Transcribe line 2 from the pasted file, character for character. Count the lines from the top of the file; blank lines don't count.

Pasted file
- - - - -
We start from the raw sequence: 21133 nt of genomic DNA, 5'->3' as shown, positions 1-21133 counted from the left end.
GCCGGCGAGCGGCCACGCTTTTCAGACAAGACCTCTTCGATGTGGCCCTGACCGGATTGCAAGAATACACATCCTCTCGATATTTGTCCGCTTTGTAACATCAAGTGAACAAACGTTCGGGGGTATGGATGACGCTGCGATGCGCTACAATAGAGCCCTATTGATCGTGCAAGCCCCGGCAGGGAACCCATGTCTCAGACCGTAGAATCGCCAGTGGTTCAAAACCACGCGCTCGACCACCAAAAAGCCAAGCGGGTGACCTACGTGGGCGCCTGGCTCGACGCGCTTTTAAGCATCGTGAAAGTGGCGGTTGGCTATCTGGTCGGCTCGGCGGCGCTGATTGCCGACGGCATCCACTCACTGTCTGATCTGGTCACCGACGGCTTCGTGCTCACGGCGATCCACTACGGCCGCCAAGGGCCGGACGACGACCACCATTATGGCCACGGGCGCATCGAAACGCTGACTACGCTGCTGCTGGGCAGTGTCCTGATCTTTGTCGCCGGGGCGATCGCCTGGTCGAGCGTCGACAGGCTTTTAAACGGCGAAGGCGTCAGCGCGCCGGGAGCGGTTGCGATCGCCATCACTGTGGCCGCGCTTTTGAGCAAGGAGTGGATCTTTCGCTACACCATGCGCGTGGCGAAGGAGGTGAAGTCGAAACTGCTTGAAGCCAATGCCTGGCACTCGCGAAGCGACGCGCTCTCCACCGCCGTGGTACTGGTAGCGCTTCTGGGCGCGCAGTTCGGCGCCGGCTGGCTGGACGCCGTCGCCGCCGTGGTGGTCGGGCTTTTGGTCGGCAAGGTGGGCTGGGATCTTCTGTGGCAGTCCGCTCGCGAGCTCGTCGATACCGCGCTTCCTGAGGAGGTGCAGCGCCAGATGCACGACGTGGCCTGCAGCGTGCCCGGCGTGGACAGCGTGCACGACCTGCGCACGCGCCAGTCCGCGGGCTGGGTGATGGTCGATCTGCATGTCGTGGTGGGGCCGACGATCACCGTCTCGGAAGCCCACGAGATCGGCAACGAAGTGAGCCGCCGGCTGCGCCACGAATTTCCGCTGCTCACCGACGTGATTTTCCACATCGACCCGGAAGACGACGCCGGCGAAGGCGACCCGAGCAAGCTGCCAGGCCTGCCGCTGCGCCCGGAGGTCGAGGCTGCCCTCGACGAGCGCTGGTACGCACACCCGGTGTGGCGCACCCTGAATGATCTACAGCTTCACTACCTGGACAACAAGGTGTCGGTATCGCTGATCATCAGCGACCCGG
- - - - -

GCCGGCGAGCGGCCACGCTTTTCAGACAAGACCTCTTCGATGTGGCCCTGACCGGATTGCAAGAATACACATCCTCTCGATATTTGTCCGCTTTGTAACATCAAGTGAACAAACGTTCGGGGGTATGGATGACGCTGCGATGCGCTACAATAGAGCCCTATTGATCGTGCAAGCCCCGGCAGGGAACCCATGTCTCAGACCGTAGAATCGCCAGTGGTTCAAAACCACGCGCTCGACCACCAAAAAGCCAAGCGGGTGACCTACGTGGGCGCCTGGCTCGACGCGCTTTTAAGCATCGTGAAAGTGGCGGTTGGCTATCTGGTCGGCTCGGCGGCGCTGATTGCCGACGGCATCCACTCACTGTCTGATCTGGTCACCGACGGCTTCGTGCTCACGGCGATCCACTACGGCCGCCAAGGGCCGGACGACGACCACCATTATGGCCACGGGCGCATCGAAACGCTGACTACGCTGCTGCTGGGCAGTGTCCTGATCTTTGTCGCCGGGGCGATCGCCTGGTCGAGCGTCGACAGGCTTTTAAACGGCGAAGGCGTCAGCGCGCCGGGAGCGGTTGCGATCGCCATCACTGTGGCCGCGCTTTTGAGCAAGGAGTGGATCTTTCGCTACACCATGCGCGTGGCGAAGGAGGTGAAGTCGAAACTGCTTGAAGCCAATGCCTGGCACTCGCGAAGCGACGCGCTCTCCACCGCCGTGGTACTGGTAGCGCTTCTGGGCGCGCAGTTCGGCGCCGGCTGGCTGGACGCCGTCGCCGCCGTGGTGGTCGGGCTTTTGGTCGGCAAGGTGGGCTGGGATCTTCTGTGGCAGTCCGCTCGCGAGCTCGTCGATACCGCGCTTCCTGAGGAGGTGCAGCGCCAGATGCACGACGTGGCCTGCAGCGTGCCCGGCGTGGACAGCGTGCACGACCTGCGCACGCGCCAGTCCGCGGGCTGGGTGATGGTCGATCTGCATGTCGTGGTGGGGCCGACGATCACCGTCTCGGAAGCCCACGAGATCGGCAACGAAGTGAGCCGCCGGCTGCGCCACGAATTTCCGCTGCTCACCGACGTGATTTTCCACATCGACCCGGAAGACGACGCCGGCGAAGGCGACCCGAGCAAGCTGCCAGGCCTGCCGCTGCGCCCGGAGGTCGAGGCTGCCCTCGACGAGCGCTGGTACGCACACCCGGTGTGGCGCACCCTGAATGATCTACAGCTTCACTACCTGGACAACAAGGTGTCGGTATCGCTGATCATCAGCGACCCGG